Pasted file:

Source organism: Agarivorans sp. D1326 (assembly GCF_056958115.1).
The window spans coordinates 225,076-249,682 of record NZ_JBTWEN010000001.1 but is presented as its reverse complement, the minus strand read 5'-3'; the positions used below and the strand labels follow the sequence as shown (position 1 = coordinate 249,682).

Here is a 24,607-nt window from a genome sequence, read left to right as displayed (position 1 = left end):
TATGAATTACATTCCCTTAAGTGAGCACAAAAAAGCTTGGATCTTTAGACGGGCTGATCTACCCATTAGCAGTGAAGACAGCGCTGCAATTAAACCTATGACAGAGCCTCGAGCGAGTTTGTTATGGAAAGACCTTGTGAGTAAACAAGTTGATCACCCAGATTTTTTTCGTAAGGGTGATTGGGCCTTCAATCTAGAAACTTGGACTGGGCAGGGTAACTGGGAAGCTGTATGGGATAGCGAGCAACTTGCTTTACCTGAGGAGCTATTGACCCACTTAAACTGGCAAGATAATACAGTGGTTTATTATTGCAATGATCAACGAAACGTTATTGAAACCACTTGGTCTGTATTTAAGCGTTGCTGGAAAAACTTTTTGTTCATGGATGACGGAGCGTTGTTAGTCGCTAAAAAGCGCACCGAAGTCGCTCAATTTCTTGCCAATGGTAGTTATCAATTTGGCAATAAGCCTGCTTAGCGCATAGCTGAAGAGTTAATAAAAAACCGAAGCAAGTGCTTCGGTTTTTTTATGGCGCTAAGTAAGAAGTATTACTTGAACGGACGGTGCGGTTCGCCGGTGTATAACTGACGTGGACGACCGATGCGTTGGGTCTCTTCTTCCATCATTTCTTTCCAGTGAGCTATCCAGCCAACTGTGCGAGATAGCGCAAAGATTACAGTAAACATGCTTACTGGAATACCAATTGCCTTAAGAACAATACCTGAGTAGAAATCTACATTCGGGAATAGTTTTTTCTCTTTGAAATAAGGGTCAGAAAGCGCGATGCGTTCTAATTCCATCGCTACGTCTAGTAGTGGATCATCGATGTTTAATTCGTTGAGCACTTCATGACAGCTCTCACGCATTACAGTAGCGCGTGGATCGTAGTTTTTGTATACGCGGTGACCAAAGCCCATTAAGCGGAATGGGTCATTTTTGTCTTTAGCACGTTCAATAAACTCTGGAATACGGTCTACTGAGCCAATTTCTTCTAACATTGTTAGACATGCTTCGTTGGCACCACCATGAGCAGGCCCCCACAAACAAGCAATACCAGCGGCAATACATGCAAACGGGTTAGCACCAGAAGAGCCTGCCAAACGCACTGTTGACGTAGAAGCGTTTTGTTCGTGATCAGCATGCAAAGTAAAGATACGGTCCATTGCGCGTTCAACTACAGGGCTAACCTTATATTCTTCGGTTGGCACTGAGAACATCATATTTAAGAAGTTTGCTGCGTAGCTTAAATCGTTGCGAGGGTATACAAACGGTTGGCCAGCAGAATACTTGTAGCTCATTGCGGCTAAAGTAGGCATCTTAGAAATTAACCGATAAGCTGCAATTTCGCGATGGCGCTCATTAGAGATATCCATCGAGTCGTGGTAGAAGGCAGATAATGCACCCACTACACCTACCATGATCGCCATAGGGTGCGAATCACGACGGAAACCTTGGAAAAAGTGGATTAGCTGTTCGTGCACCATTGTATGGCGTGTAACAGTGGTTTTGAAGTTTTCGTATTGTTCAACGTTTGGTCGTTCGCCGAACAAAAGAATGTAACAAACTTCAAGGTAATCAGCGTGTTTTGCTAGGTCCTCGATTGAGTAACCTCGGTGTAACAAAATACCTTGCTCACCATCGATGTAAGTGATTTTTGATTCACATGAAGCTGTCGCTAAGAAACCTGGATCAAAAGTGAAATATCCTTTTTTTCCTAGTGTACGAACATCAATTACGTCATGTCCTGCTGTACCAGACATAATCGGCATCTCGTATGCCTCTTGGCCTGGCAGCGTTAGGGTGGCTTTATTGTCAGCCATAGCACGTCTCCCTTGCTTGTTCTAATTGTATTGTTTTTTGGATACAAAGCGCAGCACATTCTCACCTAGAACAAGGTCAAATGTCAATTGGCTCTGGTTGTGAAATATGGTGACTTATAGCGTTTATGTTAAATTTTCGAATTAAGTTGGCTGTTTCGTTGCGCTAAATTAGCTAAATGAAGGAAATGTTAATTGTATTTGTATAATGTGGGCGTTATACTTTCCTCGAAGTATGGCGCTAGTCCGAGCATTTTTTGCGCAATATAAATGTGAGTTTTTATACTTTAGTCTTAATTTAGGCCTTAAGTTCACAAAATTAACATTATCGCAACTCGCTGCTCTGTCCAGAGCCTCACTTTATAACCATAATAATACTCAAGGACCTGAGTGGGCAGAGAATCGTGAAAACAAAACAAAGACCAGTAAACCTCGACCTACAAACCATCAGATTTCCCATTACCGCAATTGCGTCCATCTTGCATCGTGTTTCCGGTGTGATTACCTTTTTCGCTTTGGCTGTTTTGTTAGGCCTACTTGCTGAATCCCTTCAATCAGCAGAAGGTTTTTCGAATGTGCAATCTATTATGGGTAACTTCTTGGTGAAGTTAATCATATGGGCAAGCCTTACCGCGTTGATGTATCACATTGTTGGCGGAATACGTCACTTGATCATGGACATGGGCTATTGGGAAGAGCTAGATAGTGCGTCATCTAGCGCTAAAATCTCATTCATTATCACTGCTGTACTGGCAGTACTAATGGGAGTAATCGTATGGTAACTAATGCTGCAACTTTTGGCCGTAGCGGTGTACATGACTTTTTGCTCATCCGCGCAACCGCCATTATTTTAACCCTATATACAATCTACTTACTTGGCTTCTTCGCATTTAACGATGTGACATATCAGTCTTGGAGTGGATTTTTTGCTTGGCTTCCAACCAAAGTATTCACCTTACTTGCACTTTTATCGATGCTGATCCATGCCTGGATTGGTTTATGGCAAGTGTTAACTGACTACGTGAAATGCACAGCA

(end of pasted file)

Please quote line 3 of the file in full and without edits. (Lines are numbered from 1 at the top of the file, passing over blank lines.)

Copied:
Here is a 24,607-nt window from a genome sequence, read left to right as displayed (position 1 = left end):